Water Bottles and Pollution
Why Not Single-Use Plastic?
Single-use plastics make up the bulk of plastics found in the oceans. Plastic accounts for over 60 percent of the pollution in the oceans. Water bottles are not eco-friendly and have many hazardous effects on the environment. It takes seventeen million barrels of oil to create the amount of bottled water we consume in the United States alone. Most plastic bottles contain BPA's that can get into the water inside them. Plastic does not biodegrade. It goes through a process called photo-degeneration where it is broken down by heat and sunlight. When it is completely broken down it turns into hazardous chemicals like BPA's that get into water, land and animals.
There is a new alternative that is eco friendly and edible. It is called the Ooho. This little gel sack is made of brown algae and calcium chloride. The algae creates a transparent sack around the water that looks like a little transparent water balloon. To drink the water inside you only need to apply a little pressure to make a hole. When you are done drinking the water you can eat the container. If you don't want to eat it that's alright because it is completely biodegradable and non toxic. The Ooho has not yet hit the market, but you can make your own for now.
How to make your own Ooho
2. Bio Plastics
Bio plastic is made out of plants instead of oil. They are biodegradable and can be found on Amazon. Water bottles are not the only product made out of bio plastic. This new alternative is becoming more popular and has a wide range of products ranging from plastic silver wear to baby toys. This new plastic is durable and has the same benefits as original plastic without the hazardous effects. These products can decompose as quickly as eighty days in a compost bin.This is infinitely better for the environment since because they do not break down into BPA's.
3. Steel Water Bottles
This alternative can be used again and again for many years. The steel water bottle can be bought online and in many different stores. It is the easiest of the three to find. If you are looking for a quick and easy replacement this is it. The steel water comes in different designs shapes and sizes. There are some made especially for kids. You can't put them in the microwave, but they are virtually indestructible.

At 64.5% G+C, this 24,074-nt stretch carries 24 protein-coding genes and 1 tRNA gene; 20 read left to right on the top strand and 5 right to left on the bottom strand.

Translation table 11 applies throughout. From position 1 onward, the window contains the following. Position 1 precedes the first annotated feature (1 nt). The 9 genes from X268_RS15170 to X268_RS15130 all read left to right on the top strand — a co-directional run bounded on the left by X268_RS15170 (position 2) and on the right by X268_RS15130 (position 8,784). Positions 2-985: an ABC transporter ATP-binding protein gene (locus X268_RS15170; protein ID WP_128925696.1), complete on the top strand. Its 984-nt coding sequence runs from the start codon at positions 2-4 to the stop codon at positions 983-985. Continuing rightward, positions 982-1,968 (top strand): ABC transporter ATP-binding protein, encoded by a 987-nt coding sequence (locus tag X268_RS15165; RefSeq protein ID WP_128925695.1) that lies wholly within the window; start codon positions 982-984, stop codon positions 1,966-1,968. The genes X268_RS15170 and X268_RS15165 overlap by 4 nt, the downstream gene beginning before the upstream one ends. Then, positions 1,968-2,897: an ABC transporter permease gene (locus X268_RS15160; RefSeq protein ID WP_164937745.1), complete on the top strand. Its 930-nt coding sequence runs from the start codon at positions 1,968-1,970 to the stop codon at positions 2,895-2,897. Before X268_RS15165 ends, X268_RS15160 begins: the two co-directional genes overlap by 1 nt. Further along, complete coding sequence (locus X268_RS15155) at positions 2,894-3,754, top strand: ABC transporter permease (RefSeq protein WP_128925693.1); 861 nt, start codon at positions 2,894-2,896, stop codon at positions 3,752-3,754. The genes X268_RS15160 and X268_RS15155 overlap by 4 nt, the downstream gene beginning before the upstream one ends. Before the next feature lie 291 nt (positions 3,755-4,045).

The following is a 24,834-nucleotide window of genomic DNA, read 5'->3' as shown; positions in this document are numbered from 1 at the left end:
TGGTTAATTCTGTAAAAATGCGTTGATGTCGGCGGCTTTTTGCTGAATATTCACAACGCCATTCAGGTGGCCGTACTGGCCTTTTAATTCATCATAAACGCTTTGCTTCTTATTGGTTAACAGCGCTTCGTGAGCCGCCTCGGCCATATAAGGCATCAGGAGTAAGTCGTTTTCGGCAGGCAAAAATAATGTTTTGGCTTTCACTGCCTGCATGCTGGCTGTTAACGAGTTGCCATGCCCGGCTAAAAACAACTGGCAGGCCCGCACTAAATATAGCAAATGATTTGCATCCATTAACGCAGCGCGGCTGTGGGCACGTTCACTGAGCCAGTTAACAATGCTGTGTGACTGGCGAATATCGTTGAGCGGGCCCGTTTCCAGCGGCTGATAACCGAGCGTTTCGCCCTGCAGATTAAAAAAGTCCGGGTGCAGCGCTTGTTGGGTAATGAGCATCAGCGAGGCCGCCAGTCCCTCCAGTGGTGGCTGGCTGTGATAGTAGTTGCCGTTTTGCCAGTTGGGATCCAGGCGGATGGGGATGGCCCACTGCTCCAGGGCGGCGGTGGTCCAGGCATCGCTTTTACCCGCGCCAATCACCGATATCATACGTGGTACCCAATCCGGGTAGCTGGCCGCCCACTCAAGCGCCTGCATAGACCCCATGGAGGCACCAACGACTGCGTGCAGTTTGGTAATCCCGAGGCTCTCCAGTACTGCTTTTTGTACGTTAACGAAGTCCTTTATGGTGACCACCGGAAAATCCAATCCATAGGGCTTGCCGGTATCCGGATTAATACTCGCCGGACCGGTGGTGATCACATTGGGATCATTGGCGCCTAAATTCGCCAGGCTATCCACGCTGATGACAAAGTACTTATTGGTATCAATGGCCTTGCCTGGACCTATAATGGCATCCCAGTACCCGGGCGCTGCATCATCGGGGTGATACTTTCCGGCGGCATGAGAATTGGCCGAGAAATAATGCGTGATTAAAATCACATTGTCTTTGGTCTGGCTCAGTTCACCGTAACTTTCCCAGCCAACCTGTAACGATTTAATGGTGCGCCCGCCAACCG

4. Glass Jars and Bottles
Glass containers can be used over and over again which makes them an excellent alternative. They can also be recycled or reused for crafting if they break or crack. Glass bottles come in many shapes and sizes. Jars can be just as effective. The only downside of using a glass container is that they tend to be more fragile than other options and they tend to be a little on the heavier side.
Yes, silicone is technically a form of plastic. However, silicone can be used repeatedly and there are recycling programs specifically for these kinds of products. This is not typically my go-to kind of water bottle, but if I am going on a long hike and I need something lightweight that will last I will opt for a reusable silicone water bottle.
A Solution For Everyone
Organic algae containers you can eat, biodegradable corn plastic and good old fashion metal water bottles are all great alternatives to using plastic water bottles. Whichever you choose you can't go wrong with these eco friendly containers. They each provide you a way to stay hydrated without contributing to pollution.
- Clean Air Act, EPA Clean Air Act of 1970 | NRDC
NRDC: Despite the EPA and the Clean Air Act's success, public health protection is under attack. Tell Congress to strengthen the Clean Air Act to help reduce toxic air pollution from power plants.
- 'Ooho,' Tiny Edible Water Blob, Could Be A Major Solution To Plastic Bottle Waste (VIDEO)
From Mother Nature Network's Bryan Nelson: What's one solution to the growing problem of plastic water bottle waste? A trio of Spanish design students think they have the answer, and it involves creating a "water bottle" that you can eat...
- Water Bottle Pollution Facts | Home Guides | SF Gate
In 1976 Americans drank an average of 1.6 gallons of bottled water every year. Roughly 30 years later consumption increased to 30 gallons per person, according to the Earth Policy Institute --- ...
I Would Love to Hear What You Think Leave a Comment
Imogen French from Southwest England on July 02, 2014:
Great article with some realistic alternatives to a growing problem. I hate walking on the beach and seeing all those plastic bottles washed up on the strand line, there must be so many out there floating around in the sea. I usually use a metal water bottle when I go out, I have never liked drinking out of plastic.
Bill Holland from Olympia, WA on July 01, 2014:
Very interesting. I'm not sure which of the three I really prefer, but I know with certainty I don't do plastic. :)